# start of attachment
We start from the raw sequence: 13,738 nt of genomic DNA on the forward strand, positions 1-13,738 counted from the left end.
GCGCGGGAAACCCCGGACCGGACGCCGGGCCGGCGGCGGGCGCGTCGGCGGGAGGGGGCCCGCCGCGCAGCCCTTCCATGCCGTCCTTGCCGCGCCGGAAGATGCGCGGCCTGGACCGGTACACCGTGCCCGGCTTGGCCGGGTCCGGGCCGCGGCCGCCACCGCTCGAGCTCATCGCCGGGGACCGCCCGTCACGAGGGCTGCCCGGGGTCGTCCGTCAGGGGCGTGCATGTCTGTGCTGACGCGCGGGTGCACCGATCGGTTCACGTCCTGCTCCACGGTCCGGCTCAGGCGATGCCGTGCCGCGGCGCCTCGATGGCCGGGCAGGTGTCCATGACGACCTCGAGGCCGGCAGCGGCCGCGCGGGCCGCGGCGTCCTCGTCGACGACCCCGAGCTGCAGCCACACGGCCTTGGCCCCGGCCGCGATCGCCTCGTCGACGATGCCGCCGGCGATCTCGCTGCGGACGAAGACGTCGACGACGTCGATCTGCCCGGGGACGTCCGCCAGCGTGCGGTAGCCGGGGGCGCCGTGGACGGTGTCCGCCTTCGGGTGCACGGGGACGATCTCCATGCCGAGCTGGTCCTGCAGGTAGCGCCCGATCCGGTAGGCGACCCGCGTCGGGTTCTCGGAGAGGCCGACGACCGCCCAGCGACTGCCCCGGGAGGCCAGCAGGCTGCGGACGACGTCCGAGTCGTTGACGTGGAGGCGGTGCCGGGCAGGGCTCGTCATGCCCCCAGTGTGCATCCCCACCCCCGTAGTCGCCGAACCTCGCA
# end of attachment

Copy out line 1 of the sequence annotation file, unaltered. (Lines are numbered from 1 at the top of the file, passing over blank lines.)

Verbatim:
We start from the raw sequence: 13,738 nt of genomic DNA on the forward strand, positions 1-13,738 counted from the left end.